Reality check

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Dear Artist,

The reality is that many creative people do not have the freedom to follow their nose. What’s to be done where someone holds a nine-to-five job or even manages a home and family? Here are a couple of suggestions:

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Family portrait, 1909
Mary Roberts Rinehart, Pittsburg novelist and mystery writer, husband Stanley, 3 sons

The first is to engrave in stone an hour or two out of every day where your private work-space is sacrosanct. Before or after your main job, you enter this zone with the habit of going to work immediately. When you embark on a project such as this, you win the respect of others and reap self-esteem for yourself. You actually have an advantage with the system: your mind has a chance to grind away on your plans while absent from the creative cockpit.

The second method is to work toward setting aside enough security to be able to focus on your dreams for a period of time. A month is probably too little, but six months or a year might be reasonable. You may win or lose in the experiment, but you will have given yourself a decent chance. I’ve found that both of these systems work when artists put real character into the project. There’s no room for drifting off, avoidance activity or too much direction. Contract with yourself and focus on what you want to accomplish — then go for it. You can always go on another tangent later.

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Rinehart resting with a book, pencil in hand.

Many roaring successes got that way by one of these routes. In order to accomplish the work, the artist may have to temporarily give up something — a social life, a hobby or sport, a clean house, eating. While eating is a major joy and life-focus for many, it’s also time consuming. Much can be said for cutting down and simplifying the eating process — often with the parallel benefit of better nutrition. Gourmet kills. It seems we humans work better and live longer if we simply snack the right stuff.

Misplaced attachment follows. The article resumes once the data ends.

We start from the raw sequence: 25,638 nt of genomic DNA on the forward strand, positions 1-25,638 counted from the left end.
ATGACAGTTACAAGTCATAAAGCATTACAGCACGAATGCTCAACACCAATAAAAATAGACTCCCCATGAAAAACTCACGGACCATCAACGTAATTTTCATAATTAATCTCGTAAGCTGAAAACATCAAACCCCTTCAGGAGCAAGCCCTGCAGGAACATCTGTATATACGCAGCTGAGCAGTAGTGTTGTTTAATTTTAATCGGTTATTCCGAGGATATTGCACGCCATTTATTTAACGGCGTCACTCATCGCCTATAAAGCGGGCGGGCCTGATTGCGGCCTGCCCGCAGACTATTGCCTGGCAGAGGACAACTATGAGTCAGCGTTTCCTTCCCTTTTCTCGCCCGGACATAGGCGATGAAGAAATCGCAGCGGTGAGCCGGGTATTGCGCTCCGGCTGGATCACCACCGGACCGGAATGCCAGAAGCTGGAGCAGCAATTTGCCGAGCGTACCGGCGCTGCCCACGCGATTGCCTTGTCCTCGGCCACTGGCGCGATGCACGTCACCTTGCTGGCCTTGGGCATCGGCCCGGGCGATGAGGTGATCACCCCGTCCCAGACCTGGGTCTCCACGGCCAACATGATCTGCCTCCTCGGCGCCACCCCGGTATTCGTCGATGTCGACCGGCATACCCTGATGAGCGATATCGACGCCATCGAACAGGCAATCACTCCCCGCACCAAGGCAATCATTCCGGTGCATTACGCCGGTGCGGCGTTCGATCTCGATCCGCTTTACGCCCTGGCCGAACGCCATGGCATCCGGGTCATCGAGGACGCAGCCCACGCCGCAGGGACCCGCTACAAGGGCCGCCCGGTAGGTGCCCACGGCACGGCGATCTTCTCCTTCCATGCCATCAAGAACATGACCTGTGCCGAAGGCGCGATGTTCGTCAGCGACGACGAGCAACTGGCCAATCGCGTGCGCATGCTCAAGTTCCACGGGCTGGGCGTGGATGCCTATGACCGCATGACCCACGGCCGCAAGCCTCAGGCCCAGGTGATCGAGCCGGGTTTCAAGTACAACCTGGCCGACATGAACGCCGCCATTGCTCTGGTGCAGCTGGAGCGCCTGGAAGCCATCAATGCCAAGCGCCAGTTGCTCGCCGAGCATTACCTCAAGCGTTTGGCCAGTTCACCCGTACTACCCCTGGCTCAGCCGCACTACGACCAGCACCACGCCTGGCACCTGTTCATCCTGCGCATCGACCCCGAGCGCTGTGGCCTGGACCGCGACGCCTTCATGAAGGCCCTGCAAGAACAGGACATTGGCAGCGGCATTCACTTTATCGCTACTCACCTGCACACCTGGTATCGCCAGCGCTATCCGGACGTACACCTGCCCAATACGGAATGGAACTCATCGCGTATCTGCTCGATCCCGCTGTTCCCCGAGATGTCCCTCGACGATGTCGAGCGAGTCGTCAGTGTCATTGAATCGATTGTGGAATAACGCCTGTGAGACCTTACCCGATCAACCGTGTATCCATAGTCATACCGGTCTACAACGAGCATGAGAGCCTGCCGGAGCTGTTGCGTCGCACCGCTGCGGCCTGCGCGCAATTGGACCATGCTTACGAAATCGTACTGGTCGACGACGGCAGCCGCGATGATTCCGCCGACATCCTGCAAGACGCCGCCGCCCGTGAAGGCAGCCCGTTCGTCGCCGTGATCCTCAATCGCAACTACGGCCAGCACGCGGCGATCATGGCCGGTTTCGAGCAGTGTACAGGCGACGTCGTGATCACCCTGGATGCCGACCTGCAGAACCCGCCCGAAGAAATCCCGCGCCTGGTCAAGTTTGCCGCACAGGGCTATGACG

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“Women are like dogs really. They love like dogs, a little insistently. And they like to fetch and carry and come back wistfully after hard words, and learn rather easily to carry a basket.” (Mary Roberts Rinehart)

Best regards,

Robert

PS: “The strongest principle of growth lies in human choice.” (George Eliot)

Esoterica: Mary Roberts Rinehart was a full-time nurse with young children and an unemployed alcoholic husband. She wanted to write books. She set up a plan to rise in the early morning before her responsibilities began. It didn’t kill her. Thus, she wrote her first novel.

This letter was originally published as “Reality check” on November 17, 2000.



 

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Secrets

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